Selective eating disorder is a unique eating disorder which prevents an individual from consuming certain types of foods. As per the British Journal of Psychology, selective eating disorder is not a well-studied phenomenon. The condition is characterized by unwillingness to try out new types of foods and restricting the intake of foods to a limited range of foods. While this condition is frequently observed in younger children, in rare cases the condition may persist through adulthood.
Currently there is no specific criteria for classification of the condition and is not listed in the manual of mental disorders. This condition is often linked with anxiety and internal conflict within the individual.
Selective Eating Disorder Symptoms
The most unique feature of selective eating disorder is the inability of eat certain new types of food, especially due to difference in aroma and texture. An individual with this disorder tends to rate foods that are commonly consumed as “safe foods” and avoids all the other types of foods.
- Some individuals may exclude entire food groups like fruits or vegetables from the diet.
- Certain individuals would refuse to consume foods based on their color or texture.
- Other persons may refuse food based on its texture e.g. would refuse food that is crunchy or hard to chew.
As per the Institute of Child Health, UK, the condition can be traced back to a history of difficulty of feeding during early life or problems associated with weaning. As per estimates the condition is prevalent in about 20% of children below the age of five years and may persist in one third of all children up to the age of eight years. However, the prevalence of selective eating drops significantly as the age advances. Persistence of the disorder into early adulthood can result in issues like developmental delay, malnutrition, restricted growth and a host of other health concerns.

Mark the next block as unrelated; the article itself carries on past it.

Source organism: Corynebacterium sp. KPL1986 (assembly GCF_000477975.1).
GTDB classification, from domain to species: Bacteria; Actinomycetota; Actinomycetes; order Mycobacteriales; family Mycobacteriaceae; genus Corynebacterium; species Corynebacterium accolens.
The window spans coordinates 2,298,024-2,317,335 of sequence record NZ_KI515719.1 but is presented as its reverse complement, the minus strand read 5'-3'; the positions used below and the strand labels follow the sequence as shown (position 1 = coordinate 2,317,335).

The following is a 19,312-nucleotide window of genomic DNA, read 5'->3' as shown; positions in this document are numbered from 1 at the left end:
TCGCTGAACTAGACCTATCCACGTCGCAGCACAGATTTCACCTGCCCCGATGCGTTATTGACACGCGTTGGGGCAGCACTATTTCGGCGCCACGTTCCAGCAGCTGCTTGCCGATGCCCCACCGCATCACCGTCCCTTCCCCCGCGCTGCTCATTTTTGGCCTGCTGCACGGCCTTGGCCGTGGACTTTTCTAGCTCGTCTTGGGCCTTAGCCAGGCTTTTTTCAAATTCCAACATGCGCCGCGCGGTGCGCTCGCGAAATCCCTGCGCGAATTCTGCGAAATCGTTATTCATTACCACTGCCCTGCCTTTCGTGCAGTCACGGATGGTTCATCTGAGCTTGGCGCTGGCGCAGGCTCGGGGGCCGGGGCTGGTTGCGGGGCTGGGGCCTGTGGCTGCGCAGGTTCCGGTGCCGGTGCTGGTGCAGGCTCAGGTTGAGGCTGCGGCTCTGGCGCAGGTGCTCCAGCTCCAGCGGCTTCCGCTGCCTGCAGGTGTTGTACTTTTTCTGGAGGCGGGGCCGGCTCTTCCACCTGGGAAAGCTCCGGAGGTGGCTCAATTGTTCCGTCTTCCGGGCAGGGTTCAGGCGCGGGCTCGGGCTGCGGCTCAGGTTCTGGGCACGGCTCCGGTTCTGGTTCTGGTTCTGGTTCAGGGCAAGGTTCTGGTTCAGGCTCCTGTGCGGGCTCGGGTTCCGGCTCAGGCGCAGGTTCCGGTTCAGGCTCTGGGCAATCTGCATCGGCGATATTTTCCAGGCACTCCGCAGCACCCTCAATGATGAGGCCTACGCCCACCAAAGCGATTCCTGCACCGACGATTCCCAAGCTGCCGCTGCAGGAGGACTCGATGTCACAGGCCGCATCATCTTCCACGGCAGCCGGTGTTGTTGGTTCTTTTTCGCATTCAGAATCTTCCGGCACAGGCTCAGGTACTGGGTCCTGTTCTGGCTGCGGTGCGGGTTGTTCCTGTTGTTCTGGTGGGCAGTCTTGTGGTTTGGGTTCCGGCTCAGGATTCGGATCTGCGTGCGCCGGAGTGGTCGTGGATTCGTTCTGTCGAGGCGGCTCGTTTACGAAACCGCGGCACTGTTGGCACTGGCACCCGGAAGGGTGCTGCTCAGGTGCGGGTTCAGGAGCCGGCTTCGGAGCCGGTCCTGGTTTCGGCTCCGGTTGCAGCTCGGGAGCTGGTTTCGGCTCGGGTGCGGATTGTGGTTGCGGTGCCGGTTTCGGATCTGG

How To Overcome Selective Eating Disorder?
There are certain types of individuals that are more prone to develop this condition,
- Individuals with autistic disorders or other special needs adolescents are likely to have sensory integration dysfunction, which can result in the development of the condition.
- In certain cases selective eating disorder may also be linked with extra sensitive taste buds.
- Individuals with obsessive compulsive disorder or individuals suffering from other psychological disorders like anorexia nervosa are also prone to develop this condition.
- Individuals with autoimmune disorders like coeliac disease may often refuse to try out new foods and may manifest in the form of selective eating disorder.
The treatment of the condition depends upon cognitive behavioral therapy. In most cases the condition is associated with a past experience and cognitive therapy can be used to help the individual get over the past experience.
In other cases, exposure can work as a good alternative. Beginning with mild to moderate exposure of a new food can help the individual accept new foods or food types into his/her diet.
While these treatment therapies may work, considerable amount of research is required on the subject, to be able to treat and cure the condition efficiently.